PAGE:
On select summer weekends I am a volunteer trail guide for the Delaware Highlands Conservancy located in Sullivan County, NY. Being honest, the first few times I took a group out I stumbled on my words and my feet (ugh embarrassing!) I’m not the best public speaker but as time went on I got better (but there is still room for improvement). As a trail guide I have the opportunity to engage the public about the local flora and fauna as well as the wonderful conservation work done by DHC. Besides having the opportunity to talk about what I love, I also have opportunities to explore the trails quietly on my own and experience special moments with the more bashful creatures of the forest.
Although I have heard this bird countless times throughout the years, I’ve always had difficulty catching it in action. The Hermit Thrush, Catharus guttatus is an inconspicuous bird residing in mixed forests and woodland swamps. Known to Native Americans as the swamp angel, this 5.5 – 7 inches long bird is definitely not known for its plumage but more so for the echoes of its shattered-glass-like vocals. Singing predominantly at sunrise and sunset (although it can be heard occasionally throughout the day), the Hermit Thrush’s pitch can reach heights beyond human audibility; interestingly enough, biologists have also found that hermit thrushes sing with underlying mathematical concepts that are similar to the way humans use mathematics to compose both western and non-western music. (There are many more fun facts about this bird and its relatives but that will have to be in another blog post)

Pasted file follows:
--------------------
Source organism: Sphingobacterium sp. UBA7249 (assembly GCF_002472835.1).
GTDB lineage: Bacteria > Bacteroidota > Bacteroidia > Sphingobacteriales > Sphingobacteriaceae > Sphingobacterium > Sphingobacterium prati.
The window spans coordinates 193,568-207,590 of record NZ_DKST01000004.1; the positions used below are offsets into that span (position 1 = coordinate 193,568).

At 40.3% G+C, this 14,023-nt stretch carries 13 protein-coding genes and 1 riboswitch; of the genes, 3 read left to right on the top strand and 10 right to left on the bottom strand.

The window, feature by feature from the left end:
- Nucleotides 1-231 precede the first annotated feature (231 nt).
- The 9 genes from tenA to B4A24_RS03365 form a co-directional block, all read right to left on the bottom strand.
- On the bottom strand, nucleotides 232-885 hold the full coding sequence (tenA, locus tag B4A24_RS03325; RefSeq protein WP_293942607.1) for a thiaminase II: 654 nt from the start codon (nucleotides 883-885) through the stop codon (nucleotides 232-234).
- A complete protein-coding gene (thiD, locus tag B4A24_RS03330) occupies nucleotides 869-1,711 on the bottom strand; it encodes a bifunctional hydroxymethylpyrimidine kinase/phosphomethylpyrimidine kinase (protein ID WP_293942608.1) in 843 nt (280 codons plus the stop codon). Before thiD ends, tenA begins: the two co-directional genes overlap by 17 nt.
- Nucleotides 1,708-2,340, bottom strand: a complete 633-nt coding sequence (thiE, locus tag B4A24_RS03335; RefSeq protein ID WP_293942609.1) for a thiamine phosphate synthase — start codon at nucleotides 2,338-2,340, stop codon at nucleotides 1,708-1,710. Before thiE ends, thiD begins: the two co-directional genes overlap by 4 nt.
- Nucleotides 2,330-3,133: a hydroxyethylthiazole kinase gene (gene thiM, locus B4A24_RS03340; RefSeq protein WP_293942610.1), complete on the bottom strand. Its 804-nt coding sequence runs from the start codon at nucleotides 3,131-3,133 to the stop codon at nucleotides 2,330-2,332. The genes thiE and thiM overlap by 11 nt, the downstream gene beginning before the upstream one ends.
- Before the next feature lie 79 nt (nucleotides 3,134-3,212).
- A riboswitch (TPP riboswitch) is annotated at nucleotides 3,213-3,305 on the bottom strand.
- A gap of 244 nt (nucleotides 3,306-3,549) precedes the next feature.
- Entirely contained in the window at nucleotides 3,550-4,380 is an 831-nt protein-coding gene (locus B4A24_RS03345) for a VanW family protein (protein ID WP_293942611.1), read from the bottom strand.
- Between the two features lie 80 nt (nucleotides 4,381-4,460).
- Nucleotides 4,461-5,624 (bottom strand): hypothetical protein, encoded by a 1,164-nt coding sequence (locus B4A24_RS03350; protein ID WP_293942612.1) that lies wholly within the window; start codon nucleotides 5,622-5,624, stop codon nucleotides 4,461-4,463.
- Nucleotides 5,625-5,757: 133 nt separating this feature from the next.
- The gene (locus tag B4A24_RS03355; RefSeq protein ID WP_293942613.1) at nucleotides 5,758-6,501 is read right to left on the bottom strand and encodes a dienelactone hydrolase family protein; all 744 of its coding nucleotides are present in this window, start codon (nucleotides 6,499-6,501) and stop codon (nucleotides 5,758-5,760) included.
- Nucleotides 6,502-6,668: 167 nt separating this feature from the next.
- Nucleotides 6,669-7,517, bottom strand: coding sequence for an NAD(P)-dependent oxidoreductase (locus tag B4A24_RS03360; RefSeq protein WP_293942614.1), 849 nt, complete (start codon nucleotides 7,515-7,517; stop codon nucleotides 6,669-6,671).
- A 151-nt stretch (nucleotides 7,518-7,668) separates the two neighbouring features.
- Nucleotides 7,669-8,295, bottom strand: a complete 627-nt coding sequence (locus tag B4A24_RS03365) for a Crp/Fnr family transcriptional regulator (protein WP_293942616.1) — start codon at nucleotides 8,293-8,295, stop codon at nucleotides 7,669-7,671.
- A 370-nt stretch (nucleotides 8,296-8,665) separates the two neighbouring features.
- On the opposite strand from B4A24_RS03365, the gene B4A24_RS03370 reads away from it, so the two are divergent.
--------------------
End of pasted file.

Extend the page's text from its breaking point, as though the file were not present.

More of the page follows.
So back to my story…when I finally did see this bird in action I wished (for a split second) that I had a few more arms – I was only able to get this mediocre shot (shown below) and unfortunately was not able to get any audio (but you can find a sample here) because while this thrush perched practically on my shoulder …
I was in the middle of trying to capture images and footage of this rascally porcupine that was switching trees about twenty feet in front me. Hobbling along the forest floor to its next tree of choice, it made its way up another pine. Simultaneously, I had the elusive singer right above me and a sneaky porcupine right in front me! It was a very exciting and unexpected moment and I didn’t want to ruin it by shuffling around with my camera. In the end, I’m happy with the few images I was able to capture but most importantly, happy that I seemed invisible to them allowing me to commit that delicate moment in time to memory.
Pahin on the run!
*Pahin is a Lakota (Sioux) word meaning porcupine
All Images, Audio & Artwork © 2018 N.Fontaine